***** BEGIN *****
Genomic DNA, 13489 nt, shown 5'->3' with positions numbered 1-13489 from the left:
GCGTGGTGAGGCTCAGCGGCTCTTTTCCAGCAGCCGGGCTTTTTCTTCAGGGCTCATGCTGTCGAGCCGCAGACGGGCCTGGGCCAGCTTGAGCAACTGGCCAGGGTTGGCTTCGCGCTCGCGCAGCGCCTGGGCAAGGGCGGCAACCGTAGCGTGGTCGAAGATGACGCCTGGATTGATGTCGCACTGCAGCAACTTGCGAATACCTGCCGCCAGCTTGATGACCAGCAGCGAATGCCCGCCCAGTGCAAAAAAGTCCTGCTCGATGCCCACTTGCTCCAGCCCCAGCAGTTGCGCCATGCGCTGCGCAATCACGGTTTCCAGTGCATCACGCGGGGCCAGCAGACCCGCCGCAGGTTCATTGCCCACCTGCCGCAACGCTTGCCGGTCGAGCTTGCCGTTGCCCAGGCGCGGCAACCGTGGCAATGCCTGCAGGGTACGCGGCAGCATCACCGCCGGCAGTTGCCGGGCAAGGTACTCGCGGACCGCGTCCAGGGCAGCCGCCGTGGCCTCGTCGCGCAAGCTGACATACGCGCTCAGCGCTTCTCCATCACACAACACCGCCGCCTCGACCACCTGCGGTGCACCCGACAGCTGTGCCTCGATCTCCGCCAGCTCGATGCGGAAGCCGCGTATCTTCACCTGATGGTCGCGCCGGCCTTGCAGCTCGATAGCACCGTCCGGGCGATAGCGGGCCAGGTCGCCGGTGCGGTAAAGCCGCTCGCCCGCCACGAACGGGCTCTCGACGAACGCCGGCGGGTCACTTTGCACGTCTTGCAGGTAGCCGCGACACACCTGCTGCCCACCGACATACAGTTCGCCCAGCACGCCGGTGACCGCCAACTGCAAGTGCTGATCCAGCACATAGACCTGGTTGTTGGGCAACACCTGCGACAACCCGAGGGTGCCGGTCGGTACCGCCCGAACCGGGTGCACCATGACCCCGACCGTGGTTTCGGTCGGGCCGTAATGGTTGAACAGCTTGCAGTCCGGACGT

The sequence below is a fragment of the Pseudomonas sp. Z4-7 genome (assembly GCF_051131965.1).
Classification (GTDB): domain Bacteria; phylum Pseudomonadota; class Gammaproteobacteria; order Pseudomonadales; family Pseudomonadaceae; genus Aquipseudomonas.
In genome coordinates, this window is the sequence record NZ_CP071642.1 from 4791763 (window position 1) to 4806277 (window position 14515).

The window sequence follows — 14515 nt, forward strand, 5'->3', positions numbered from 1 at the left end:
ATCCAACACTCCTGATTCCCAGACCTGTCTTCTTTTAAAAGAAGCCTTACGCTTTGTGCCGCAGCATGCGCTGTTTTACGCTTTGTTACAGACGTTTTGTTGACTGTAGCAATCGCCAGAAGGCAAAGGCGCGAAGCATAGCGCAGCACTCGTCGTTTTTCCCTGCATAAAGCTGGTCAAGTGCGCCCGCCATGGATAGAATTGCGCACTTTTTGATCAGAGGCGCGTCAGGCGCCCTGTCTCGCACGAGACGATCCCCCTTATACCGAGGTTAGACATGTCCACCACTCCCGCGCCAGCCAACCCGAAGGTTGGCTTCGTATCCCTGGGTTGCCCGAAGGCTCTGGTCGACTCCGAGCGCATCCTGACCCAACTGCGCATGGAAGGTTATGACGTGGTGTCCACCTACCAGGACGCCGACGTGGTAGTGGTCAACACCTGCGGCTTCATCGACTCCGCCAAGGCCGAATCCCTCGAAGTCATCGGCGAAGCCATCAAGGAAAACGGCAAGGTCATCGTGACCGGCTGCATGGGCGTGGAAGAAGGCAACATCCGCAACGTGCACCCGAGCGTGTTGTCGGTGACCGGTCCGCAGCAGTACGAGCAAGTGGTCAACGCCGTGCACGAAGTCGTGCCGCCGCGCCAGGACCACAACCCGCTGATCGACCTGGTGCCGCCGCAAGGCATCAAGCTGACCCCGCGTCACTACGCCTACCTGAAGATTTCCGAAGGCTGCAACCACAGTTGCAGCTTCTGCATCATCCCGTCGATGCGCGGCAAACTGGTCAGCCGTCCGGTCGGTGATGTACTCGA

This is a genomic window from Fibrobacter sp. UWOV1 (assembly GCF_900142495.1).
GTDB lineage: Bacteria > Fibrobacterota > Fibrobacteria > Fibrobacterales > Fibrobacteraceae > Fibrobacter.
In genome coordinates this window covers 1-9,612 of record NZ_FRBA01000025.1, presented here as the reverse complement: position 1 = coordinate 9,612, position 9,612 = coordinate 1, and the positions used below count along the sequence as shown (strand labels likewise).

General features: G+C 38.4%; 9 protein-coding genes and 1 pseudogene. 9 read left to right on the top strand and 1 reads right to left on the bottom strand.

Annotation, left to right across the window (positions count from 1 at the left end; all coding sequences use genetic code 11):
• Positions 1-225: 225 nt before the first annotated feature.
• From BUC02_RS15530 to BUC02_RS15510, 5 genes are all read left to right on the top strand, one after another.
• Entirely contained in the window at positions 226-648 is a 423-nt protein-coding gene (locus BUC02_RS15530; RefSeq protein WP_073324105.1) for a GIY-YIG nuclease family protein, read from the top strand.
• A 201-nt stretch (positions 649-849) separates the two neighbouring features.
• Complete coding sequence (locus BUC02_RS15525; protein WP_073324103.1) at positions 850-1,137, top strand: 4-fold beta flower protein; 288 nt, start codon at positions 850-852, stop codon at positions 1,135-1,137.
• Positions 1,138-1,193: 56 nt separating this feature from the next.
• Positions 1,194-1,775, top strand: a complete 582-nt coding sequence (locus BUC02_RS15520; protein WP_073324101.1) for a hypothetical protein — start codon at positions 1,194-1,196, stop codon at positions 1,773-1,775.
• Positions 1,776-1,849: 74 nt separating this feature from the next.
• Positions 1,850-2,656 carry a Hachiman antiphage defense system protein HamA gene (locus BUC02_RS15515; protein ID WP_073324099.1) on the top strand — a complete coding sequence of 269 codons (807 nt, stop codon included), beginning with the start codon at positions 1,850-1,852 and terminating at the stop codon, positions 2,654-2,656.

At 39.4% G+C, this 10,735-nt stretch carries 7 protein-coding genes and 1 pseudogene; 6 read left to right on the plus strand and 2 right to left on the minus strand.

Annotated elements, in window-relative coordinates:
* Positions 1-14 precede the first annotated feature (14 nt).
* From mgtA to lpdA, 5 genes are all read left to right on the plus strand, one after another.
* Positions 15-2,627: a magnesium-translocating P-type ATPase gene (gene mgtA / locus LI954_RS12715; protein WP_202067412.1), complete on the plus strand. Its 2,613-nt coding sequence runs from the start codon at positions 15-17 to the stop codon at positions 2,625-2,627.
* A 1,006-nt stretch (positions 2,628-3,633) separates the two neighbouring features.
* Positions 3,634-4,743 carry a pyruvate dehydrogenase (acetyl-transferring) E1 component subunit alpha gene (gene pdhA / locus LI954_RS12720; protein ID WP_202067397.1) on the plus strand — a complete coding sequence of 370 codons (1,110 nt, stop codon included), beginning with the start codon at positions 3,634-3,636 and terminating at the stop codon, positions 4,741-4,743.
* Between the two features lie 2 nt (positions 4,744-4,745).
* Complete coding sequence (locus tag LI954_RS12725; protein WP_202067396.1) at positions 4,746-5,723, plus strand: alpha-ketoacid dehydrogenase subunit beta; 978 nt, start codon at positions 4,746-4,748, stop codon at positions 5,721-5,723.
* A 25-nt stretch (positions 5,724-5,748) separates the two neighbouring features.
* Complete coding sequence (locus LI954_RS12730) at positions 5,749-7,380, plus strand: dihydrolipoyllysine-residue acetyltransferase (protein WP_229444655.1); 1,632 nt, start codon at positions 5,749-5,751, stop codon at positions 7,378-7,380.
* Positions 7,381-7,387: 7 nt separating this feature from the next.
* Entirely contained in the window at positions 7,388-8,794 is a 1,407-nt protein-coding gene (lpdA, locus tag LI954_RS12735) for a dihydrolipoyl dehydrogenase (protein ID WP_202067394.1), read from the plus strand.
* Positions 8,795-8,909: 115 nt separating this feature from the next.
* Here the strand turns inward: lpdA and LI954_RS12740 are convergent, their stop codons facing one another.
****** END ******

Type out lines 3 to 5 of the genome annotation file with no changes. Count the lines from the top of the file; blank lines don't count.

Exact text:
The sequence below is a fragment of the Pseudomonas sp. Z4-7 genome (assembly GCF_051131965.1).
Classification (GTDB): domain Bacteria; phylum Pseudomonadota; class Gammaproteobacteria; order Pseudomonadales; family Pseudomonadaceae; genus Aquipseudomonas.
In genome coordinates, this window is the sequence record NZ_CP071642.1 from 4791763 (window position 1) to 4806277 (window position 14515).